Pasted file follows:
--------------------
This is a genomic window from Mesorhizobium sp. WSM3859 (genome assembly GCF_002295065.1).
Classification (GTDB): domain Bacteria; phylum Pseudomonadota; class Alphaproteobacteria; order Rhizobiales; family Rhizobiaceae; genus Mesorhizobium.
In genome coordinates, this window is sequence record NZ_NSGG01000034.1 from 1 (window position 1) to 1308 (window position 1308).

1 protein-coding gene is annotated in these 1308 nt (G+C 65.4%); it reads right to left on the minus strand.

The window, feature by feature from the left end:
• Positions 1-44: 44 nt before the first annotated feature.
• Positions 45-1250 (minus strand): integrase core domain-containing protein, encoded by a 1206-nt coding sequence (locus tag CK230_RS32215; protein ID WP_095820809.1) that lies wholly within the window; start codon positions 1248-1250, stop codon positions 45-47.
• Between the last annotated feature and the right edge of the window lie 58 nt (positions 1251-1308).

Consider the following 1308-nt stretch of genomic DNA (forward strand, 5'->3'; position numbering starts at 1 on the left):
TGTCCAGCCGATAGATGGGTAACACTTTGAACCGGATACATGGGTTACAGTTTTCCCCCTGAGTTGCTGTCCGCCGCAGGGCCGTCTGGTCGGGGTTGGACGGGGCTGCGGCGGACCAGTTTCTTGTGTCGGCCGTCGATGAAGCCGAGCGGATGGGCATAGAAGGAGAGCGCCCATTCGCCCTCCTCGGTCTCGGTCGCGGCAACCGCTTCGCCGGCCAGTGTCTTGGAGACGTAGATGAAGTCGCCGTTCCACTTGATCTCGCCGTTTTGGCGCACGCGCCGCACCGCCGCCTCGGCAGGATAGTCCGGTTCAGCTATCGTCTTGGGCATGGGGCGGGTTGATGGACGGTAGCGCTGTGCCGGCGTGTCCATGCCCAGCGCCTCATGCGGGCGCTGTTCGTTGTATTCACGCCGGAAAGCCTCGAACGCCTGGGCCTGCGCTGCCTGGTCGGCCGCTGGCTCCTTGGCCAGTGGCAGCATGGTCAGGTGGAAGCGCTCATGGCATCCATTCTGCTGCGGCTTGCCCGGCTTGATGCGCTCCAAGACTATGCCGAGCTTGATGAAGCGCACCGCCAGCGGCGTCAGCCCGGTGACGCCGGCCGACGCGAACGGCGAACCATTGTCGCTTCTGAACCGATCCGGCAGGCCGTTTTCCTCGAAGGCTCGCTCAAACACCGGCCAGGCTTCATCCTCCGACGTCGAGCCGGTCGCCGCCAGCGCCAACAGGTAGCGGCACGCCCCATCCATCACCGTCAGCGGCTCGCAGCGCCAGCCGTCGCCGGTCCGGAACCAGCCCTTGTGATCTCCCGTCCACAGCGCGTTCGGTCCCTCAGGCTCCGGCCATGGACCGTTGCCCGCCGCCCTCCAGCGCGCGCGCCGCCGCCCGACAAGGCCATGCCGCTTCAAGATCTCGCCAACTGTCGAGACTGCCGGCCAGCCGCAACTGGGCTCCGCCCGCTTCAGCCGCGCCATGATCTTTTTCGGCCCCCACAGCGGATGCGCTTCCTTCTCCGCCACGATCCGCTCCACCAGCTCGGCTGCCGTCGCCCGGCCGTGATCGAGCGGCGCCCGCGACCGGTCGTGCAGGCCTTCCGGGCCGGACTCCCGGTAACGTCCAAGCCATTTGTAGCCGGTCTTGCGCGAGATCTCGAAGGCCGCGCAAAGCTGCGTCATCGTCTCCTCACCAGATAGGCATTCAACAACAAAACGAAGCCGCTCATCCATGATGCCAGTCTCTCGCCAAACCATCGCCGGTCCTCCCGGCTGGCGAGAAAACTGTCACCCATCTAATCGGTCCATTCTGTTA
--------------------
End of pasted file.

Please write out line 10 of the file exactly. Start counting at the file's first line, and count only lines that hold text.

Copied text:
TGTCCAGCCGATAGATGGGTAACACTTTGAACCGGATACATGGGTTACAGTTTTCCCCCTGAGTTGCTGTCCGCCGCAGGGCCGTCTGGTCGGGGTTGGACGGGGCTGCGGCGGACCAGTTTCTTGTGTCGGCCGTCGATGAAGCCGAGCGGATGGGCATAGAAGGAGAGCGCCCATTCGCCCTCCTCGGTCTCGGTCGCGGCAACCGCTTCGCCGGCCAGTGTCTTGGAGACGTAGATGAAGTCGCCGTTCCACTTGATCTCGCCGTTTTGGCGCACGCGCCGCACCGCCGCCTCGGCAGGATAGTCCGGTTCAGCTATCGTCTTGGGCATGGGGCGGGTTGATGGACGGTAGCGCTGTGCCGGCGTGTCCATGCCCAGCGCCTCATGCGGGCGCTGTTCGTTGTATTCACGCCGGAAAGCCTCGAACGCCTGGGCCTGCGCTGCCTGGTCGGCCGCTGGCTCCTTGGCCAGTGGCAGCATGGTCAGGTGGAAGCGCTCATGGCATCCATTCTGCTGCGGCTTGCCCGGCTTGATGCGCTCCAAGACTATGCCGAGCTTGATGAAGCGCACCGCCAGCGGCGTCAGCCCGGTGACGCCGGCCGACGCGAACGGCGAACCATTGTCGCTTCTGAACCGATCCGGCAGGCCGTTTTCCTCGAAGGCTCGCTCAAACACCGGCCAGGCTTCATCCTCCGACGTCGAGCCGGTCGCCGCCAGCGCCAACAGGTAGCGGCACGCCCCATCCATCACCGTCAGCGGCTCGCAGCGCCAGCCGTCGCCGGTCCGGAACCAGCCCTTGTGATCTCCCGTCCACAGCGCGTTCGGTCCCTCAGGCTCCGGCCATGGACCGTTGCCCGCCGCCCTCCAGCGCGCGCGCCGCCGCCCGACAAGGCCATGCCGCTTCAAGATCTCGCCAACTGTCGAGACTGCCGGCCAGCCGCAACTGGGCTCCGCCCGCTTCAGCCGCGCCATGATCTTTTTCGGCCCCCACAGCGGATGCGCTTCCTTCTCCGCCACGATCCGCTCCACCAGCTCGGCTGCCGTCGCCCGGCCGTGATCGAGCGGCGCCCGCGACCGGTCGTGCAGGCCTTCCGGGCCGGACTCCCGGTAACGTCCAAGCCATTTGTAGCCGGTCTTGCGCGAGATCTCGAAGGCCGCGCAAAGCTGCGTCATCGTCTCCTCACCAGATAGGCATTCAACAACAAAACGAAGCCGCTCATCCATGATGCCAGTCTCTCGCCAAACCATCGCCGGTCCTCCCGGCTGGCGAGAAAACTGTCACCCATCTAATCGGTCCATTCTGTTA